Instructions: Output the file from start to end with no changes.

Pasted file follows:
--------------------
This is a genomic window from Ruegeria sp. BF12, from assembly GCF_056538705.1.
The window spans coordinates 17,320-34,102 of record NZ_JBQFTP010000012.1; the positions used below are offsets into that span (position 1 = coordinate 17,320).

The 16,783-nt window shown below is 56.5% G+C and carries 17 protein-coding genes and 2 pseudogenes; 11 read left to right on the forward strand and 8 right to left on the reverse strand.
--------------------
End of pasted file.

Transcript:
This is a genomic window from Ruegeria sp. BF12, from assembly GCF_056538705.1.
The window spans coordinates 17,320-34,102 of record NZ_JBQFTP010000012.1; the positions used below are offsets into that span (position 1 = coordinate 17,320).

The 16,783-nt window shown below is 56.5% G+C and carries 17 protein-coding genes and 2 pseudogenes; 11 read left to right on the forward strand and 8 right to left on the reverse strand.